MOUNTLAKE TERRACE — From grooming and boarding to vet fees and food, the estimated total Americans will spend in 2014 on pets tops $58.5 billion.
Of those pets, man’s best friend, the dog, gets no shortage of pampering. A Mountlake Terrace business has found its own niche in this industry, and its a service that pooch owners can feel good paying for: poop pick-up.
Bill and Nicki Walters are the owners of Pooper Trooper, a business that cleans dog waste in pet owner’s yards.
Bill Walters came up with the idea for the business in 1989 when he was a college student and living at his uncle’s house. His uncle paid Walters $25 to pick up the dog waste in his yard.
Recognized a need
Walters recognized the need for a dog waste pick-up service and soon had more customers.
“I said, ‘I guess if you pay, someone else would pay,’” Walters said.
After college, Walters went on to jobs in the music industry and the phone company. He married and in 2003 relaunched Pooper Trooper.
In 2005, his wife, Nicki Walters, was getting tired of her demanding job as a buyer for Macy’s. She quit her position and the couple worked on Pooper Trooper as a team as she took on the role as account manager.
“I felt confident because I was able to apply what I knew to help us,” Nicki Walters said. “But I was terrified, also.”
It took three months for the couple to get their first client. They soon noticed that business went on an upswing around October.
“In fall rain, people can’t keep on top of it,” Bill Walters said. “That’s when people call us.”
The company was hit hard, as many others were, when the economic downturn came along.
“We struggled along with our community,” Nicki Walters said.
But clients came back and that proved to the couple that pet owners valued the waste pick-up services.
Dogs are customers, too
From the beginning of Pooper Trooper, Bill Walters passion was to excel at customer service. He and his staff have done just that by forging relationships not only with dog owners but also with the pets themselves.
“We build a bond and attachment to the dogs,” Bill Walters said. “The poop is secondary. It’s the relationship with the dogs.”
There is a German shepherd named Gus who appears sad if he doesn’t see Bill Walters. Dogs also want to know where their treats are when he or other staff members arrive.
Client Niall King of Seattle can attest to the importance of those relationships and having a poop-free yard. King was tailgating with the Walters at a Seahawks game a few years back when Bill Walters gave him his business card.
“I said, ‘Oh, my God. This is the answer to my prayers,’” King said.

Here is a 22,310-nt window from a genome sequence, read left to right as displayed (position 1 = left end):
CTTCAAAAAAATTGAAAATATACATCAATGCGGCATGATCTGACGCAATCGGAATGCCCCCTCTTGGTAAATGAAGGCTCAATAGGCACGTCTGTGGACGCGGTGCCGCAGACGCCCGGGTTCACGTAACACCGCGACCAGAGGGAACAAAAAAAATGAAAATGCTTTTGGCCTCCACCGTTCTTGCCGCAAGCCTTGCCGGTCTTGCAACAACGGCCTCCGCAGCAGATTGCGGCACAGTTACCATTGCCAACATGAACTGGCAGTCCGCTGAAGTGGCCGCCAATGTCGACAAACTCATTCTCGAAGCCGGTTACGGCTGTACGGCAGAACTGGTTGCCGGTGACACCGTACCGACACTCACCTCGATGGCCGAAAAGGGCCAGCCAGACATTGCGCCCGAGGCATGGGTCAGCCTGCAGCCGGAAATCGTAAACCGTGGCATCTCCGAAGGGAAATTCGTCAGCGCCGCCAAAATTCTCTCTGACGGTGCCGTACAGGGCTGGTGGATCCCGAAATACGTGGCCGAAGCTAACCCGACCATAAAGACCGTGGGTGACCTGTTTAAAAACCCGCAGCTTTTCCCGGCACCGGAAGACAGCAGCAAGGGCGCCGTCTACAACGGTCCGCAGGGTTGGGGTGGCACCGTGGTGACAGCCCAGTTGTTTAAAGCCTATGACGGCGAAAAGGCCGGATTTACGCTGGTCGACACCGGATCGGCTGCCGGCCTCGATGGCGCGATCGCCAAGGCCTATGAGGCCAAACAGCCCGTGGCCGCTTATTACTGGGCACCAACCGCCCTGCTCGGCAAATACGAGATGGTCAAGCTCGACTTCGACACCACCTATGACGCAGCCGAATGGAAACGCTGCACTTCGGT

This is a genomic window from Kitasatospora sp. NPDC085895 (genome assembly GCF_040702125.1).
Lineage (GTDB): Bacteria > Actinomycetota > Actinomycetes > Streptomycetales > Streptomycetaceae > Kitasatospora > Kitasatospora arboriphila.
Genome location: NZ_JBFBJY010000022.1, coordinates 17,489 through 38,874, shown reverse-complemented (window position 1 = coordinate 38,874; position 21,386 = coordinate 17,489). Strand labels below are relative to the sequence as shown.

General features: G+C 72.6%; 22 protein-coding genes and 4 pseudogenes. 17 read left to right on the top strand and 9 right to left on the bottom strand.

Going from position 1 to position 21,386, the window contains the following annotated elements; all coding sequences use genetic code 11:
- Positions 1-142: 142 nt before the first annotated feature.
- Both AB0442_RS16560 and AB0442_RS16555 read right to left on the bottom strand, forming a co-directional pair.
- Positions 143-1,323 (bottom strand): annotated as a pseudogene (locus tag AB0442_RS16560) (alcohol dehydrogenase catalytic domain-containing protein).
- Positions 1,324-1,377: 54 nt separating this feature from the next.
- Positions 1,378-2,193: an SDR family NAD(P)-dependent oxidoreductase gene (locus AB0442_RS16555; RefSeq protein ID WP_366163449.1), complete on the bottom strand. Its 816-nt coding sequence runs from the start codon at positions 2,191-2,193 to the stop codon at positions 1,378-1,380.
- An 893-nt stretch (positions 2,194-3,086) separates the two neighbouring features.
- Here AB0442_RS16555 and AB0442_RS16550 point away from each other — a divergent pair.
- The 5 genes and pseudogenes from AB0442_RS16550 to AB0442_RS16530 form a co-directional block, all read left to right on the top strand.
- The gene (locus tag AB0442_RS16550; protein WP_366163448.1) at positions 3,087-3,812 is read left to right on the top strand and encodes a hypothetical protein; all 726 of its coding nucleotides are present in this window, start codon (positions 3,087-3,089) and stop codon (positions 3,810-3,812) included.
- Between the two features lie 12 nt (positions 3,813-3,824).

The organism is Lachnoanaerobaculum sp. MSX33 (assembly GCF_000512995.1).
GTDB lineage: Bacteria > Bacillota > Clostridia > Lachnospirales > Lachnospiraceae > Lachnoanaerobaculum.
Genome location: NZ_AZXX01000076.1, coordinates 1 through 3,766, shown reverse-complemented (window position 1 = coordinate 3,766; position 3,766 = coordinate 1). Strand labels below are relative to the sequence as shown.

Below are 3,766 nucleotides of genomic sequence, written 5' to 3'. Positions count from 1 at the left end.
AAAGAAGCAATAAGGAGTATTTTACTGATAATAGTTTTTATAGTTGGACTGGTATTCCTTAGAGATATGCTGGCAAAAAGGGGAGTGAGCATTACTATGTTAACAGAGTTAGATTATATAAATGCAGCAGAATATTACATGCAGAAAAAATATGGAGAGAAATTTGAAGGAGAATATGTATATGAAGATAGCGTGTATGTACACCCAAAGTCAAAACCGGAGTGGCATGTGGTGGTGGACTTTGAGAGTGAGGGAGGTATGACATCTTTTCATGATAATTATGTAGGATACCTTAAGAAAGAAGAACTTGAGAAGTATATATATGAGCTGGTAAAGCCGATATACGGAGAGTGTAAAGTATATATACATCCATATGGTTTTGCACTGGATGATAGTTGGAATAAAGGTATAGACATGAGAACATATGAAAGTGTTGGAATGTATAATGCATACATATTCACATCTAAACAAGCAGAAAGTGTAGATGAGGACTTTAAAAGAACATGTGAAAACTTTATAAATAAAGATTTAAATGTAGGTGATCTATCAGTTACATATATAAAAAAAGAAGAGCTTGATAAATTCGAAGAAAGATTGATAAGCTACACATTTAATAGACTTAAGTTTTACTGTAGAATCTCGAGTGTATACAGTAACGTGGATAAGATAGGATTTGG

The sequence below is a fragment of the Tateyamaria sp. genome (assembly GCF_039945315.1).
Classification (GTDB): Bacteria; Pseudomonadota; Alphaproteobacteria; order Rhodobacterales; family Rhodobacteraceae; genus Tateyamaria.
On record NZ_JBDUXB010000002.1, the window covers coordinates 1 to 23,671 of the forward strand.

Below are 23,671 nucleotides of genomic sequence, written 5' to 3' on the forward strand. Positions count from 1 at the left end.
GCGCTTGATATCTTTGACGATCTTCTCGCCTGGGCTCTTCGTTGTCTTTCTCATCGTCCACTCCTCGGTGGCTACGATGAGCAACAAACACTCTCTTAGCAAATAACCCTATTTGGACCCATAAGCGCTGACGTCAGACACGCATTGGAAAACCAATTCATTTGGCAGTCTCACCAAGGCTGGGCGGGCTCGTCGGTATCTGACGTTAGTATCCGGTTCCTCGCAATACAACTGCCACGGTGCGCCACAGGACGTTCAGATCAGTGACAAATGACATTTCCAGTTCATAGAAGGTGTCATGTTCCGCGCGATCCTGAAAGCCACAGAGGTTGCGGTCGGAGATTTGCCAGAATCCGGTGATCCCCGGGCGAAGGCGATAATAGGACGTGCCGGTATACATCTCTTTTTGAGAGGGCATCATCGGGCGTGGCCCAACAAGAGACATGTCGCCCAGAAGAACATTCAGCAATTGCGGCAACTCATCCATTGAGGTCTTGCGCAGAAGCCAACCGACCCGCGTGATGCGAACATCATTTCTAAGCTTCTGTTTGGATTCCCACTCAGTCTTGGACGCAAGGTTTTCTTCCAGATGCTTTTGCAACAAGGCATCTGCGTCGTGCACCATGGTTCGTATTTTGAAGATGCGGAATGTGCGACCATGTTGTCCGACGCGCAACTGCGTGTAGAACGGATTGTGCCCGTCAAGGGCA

King had been spending an hour each weekend picking up the poop of his two Alaskan malamutes.
Pooper Trooper staff visit King’s back yard once a week and pick up all the dog waste left by his two pooches.
“It’s a big win from a hygiene point of view,” King said. “The dogs are not stepping in their own poop in the yard.”
The Pooper Trooper staff are passionate about more than the dogs. King is encouraged by the dedication of community outreach of Walters and his staff, including supporting animal welfare and making people environmentally aware of the hazards of dog waste if not picked up and disposed of correctly.
“Dog waste needs to be picked up,” Nicki Walters said, noting how it can contaminate streams through stormwater systems.
Picking up after your dog is great, but poop cannot be put in yard waste or in compost. Dog feces holds E. coli, salmonella and giardia, all present in a dog’s guts. The best thing to do is to bag the waste and put it in the garbage.
Pathogens in pet waste can be harmful to other animals and humans as well as the environment, and bacteria can live in the ground for up to four years. If not picked up and disposed of correctly, poop gets washed away in groundwater and into streams.
Pooper Trooper staff are so committed to green practices that the company was recently voted one by Seattle Business magazine as one of Washington’s top 50 greenest companies.
Spring and fall are the busiest times for Pooper Trooper and the serve an area that includes Snohomish County, the Renton Highlands, West Seattle, Issaquah Highlands, Woodinville, Bothell and Sammamish. Throw all of Seattle in there and it’s easy to see how Walters and his staff of three keep busy.
Next up for the company could be consulting and stablishing a PU or Poop University where those interested can be trained on the ins and outs of the business. There would be a licensing option for people who would like to use the Pooper Trooper brand or training if they want to work on their own.
Whatever dog owners spend their money on Bill and Nicki Walters are sure to find ways to continue to educate people about the not-so-fun part of having a happy and healthy dog.
“Poop can be a topic a lot of people poo-poo,” Bill Walters said.